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Unformatted text preview: Compressed Sensing David L. Donoho Department of Statistics Stanford University September 14, 2004 Abstract Suppose x is an unknown vector in R m (depending on context, a digital image or signal); we plan to acquire data and then reconstruct. Nominally this ‘should’ require m samples. But suppose we know a priori that x is compressible by transform coding with a known transform, and we are allowed to acquire data about x by measuring n general linear functionals – rather than the usual pixels. If the collection of linear functionals is wellchosen, and we allow for a degree of reconstruction error, the size of n can be dramatically smaller than the size m usually considered necessary. Thus, certain natural classes of images with m pixels need only n = O ( m 1 / 4 log 5 / 2 ( m )) nonadaptive nonpixel samples for faithful recovery, as opposed to the usual m pixel samples. Our approach is abstract and general. We suppose that the object has a sparse rep resentation in some orthonormal basis (eg. wavelet, Fourier) or tight frame (eg curvelet, Gabor), meaning that the coefficients belong to an ` p ball for 0 < p ≤ 1. This implies that the N most important coefficients in the expansion allow a reconstruction with ` 2 error O ( N 1 / 2 1 /p ). It is possible to design n = O ( N log( m )) nonadaptive measurements which contain the information necessary to reconstruct any such object with accuracy comparable to that which would be possible if the N most important coefficients of that object were directly observable. Moreover, a good approximation to those N important coefficients may be extracted from the n measurements by solving a convenient linear program, called by the name Basis Pursuit in the signal processing literature. The nonadaptive measurements have the character of ‘random’ linear combinations of basis/frame elements. These results are developed in a theoretical framework based on the theory of optimal re covery, the theory of nwidths, and informationbased complexity. Our basic results concern properties of ` p balls in highdimensional Euclidean space in the case 0 < p ≤ 1. We estimate the Gel’fand nwidths of such balls, give a criterion for nearoptimal subspaces for Gel’fand nwidths, show that ‘most’ subspaces are nearoptimal, and show that convex optimization can be used for processing information derived from these nearoptimal subspaces. The techniques for deriving nearoptimal subspaces include the use of almostspherical sections in Banach space theory. Key Words and Phrases. Integrated Sensing and Processing. Optimal Recovery. Information Based Complexity. Gel’fand nwidths. Adaptive Sampling. Sparse Solution of Linear equations....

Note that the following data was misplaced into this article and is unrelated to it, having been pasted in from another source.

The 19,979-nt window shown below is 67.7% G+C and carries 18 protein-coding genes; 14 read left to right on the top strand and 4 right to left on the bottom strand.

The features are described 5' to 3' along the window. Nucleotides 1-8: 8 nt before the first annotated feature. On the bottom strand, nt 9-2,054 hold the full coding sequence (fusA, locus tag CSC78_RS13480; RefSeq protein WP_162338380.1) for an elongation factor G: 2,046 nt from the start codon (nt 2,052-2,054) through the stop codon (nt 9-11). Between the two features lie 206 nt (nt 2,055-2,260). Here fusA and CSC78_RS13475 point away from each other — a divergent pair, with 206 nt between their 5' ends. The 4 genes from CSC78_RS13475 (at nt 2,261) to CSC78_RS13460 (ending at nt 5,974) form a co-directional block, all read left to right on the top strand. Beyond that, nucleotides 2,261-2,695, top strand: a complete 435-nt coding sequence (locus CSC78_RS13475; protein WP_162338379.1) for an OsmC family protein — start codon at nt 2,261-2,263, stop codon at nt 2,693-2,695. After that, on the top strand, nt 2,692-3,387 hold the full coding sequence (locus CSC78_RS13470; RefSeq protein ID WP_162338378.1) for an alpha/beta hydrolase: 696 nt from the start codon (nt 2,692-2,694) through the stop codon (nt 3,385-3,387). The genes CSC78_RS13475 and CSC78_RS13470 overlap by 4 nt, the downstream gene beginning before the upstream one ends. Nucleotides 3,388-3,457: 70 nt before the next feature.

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This note was uploaded on 05/28/2010 for the course EE EE564 taught by Professor Runyiyu during the Spring '10 term at Eastern Mediterranean University.
 Spring '10
 RunyiYu

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